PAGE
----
Game of the Year 2012
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Page 1 of 4While 2012 certainly wasn't as strong as 2011 as far as role-playing game releases go, one thing we'll always remember this year for was the beginning of the Kickstarter craze and the immortalization of GameBanshee and its audience. So in that respect, it might be one of the greatest years in role-playing video game history and, at the very least, a year that will always have given birth to an "old school" CRPG resurgence. Things to be thankful for, in any event.
Despite throwing a vast majority of our money at Kickstarter pledging, we did manage to scratch together enough coin to pick up many of the RPG releases this year. Here are our picks for the best of the best:
Best Character System
Kingdoms of Amalur: Reckoning (Winner)
At the core of any good RPG is a good character system, and we felt hat was a strength with this year's title from 38 Studios, Kingdoms of Amalur: Reckoning. Featuring a classless system that allowed you to either specialize in one role or combine them in interesting ways, it also granted special bonuses based on your skill selections by way of its "Destiny" mechanic.
Even more surprisingly was how it blended in its action-based character growth with non-combat options, all of which were useful. Alchemy, Blacksmithing, Lockpicking, Persuasion, and so on were all valid choices for every character class, and often opened new dialogue or quest options. For a game whose selling point was its combat, Amalur had a surprising amount of depth outside of it.
Dragon's Dogma (Runner-up)
Dragon's Dogma, Capcom's party-based attempt to penetrate the open-world action-RPG market, which ironically ended up being more successful in Japan than in the rest of the world, is certainly a rich game in terms of character progression options. With nine vocations (the game's term for classes), each with its own stats progression and a number of active and passive abilities to mix and match, the game offers many creative ways to kill the larger-than-life monsters inhabiting its world. Had there been more of a focus on non-combat progression and ways to interact with the world outside of violence, we might not be handing out a runner-up entry.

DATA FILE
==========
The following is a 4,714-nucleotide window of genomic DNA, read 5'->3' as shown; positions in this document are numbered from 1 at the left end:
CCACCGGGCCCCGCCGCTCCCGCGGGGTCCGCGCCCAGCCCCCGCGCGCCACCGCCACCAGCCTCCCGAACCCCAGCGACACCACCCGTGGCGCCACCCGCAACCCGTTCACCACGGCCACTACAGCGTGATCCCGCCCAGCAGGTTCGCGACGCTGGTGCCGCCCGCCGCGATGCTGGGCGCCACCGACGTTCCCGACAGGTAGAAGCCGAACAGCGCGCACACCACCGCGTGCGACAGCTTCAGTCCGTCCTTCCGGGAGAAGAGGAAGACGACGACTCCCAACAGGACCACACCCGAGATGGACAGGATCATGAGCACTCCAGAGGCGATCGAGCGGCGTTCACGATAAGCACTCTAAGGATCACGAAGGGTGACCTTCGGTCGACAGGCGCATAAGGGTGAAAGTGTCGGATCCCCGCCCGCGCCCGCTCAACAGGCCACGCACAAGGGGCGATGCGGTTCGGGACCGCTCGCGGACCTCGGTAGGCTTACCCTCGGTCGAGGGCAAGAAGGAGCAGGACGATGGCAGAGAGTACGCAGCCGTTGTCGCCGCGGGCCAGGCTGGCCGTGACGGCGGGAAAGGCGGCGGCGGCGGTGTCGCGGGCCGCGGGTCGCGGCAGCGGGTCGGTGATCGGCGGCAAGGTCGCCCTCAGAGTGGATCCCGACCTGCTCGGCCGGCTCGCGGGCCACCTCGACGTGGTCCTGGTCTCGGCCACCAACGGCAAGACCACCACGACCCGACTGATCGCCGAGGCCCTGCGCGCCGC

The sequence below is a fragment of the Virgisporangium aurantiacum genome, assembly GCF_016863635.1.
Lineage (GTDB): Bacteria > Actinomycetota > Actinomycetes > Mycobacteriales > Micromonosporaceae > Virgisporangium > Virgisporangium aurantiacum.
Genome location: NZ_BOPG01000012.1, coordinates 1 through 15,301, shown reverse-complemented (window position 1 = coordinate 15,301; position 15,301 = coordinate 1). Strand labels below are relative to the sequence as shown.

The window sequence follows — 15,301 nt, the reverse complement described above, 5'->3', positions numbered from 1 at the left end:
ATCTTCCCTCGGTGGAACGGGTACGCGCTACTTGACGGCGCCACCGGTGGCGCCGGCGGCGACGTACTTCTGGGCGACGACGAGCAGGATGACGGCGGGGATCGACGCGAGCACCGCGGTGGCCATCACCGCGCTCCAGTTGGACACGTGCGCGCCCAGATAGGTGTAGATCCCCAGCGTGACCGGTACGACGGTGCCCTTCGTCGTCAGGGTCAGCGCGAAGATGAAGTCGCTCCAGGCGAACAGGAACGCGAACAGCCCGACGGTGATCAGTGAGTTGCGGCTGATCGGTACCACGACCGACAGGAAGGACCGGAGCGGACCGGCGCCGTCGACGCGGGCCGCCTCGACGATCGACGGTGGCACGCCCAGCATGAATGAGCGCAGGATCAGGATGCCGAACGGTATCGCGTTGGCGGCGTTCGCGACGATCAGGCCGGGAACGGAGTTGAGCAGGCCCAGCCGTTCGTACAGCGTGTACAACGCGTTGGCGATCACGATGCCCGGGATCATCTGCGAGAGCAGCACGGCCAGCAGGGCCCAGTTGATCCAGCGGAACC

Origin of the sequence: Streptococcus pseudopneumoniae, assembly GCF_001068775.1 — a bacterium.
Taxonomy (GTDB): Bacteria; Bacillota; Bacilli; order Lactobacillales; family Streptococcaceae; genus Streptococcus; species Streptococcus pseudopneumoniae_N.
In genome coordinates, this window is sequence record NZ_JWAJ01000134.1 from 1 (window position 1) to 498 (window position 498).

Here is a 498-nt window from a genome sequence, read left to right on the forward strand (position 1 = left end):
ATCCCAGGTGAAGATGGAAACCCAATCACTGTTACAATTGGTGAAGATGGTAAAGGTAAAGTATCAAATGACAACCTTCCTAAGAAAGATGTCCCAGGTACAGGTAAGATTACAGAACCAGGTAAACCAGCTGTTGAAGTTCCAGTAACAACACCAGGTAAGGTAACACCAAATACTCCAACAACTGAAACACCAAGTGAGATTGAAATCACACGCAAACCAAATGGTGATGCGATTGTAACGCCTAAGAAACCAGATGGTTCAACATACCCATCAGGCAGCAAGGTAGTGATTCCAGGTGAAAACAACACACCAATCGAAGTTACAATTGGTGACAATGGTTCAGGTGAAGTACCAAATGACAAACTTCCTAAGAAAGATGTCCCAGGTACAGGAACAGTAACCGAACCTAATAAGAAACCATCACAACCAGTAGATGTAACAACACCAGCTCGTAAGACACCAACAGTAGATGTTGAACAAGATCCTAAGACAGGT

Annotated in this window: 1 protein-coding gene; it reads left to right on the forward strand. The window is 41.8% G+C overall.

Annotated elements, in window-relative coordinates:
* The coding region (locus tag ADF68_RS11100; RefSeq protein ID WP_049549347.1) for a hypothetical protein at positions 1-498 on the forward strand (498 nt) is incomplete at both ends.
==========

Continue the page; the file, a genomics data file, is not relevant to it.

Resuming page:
And while it's true that the advancement options in Dragon's Dogma wouldn't have made the cut during years prior, playing with the various options offered by the game, from the solo-focused Assassin to the frail but powerful Wizard, is undeniably fun. With an expanded re-release slated for this April, which promises to offer even more abilities and new critters to try them on, here's to hoping that they will flesh the game out far enough to be considered for 2013's Game of the Year list, too.
While this long-in-development "neoclassical" RPG didn't wow us in every respect, what is undeniably a strong point of it is its unique setting and story. Inquisitor is grounded in the literal Dark Ages, but blends it with a dose of devilish magic. Conspiracy and paranoia are at the heart of its plot, and investigation into the most established hierarchies of the land is driven by lengthy, lore-filled dialogues that we just don't see a lot of these days.
It takes a bold developer to build a game around real-world events and institutions, and it's surprising, after seeing how well they pulled it off, that it doesn't happen more often. Inquisitor is a throwback to days where discovering and learning about a world was at the forefront of the RPG experience.
Guild Wars 2 (Runner-up)
While we normally don't rank MMOs as among the genre's best games when it comes to storytelling, Guild Wars 2 defied the standard. While its world isn't the most unique out there, and its "kill the dragon" story won't turn heads for its originality, what makes it stand out is how it manages to weave the details of your character into a lengthy, personalized story that responds to your choices in character creation and during quests.
In a single-player game it'd be impressive, but in an MMO it's nearly unheard of. We found ourselves more engaged by Guild Wars 2's quests than many games which are far more story-driven. Combine that with sharp, well-acted dialogue and the result is an MMO experience that even staunch single-player RPG fans can enjoy.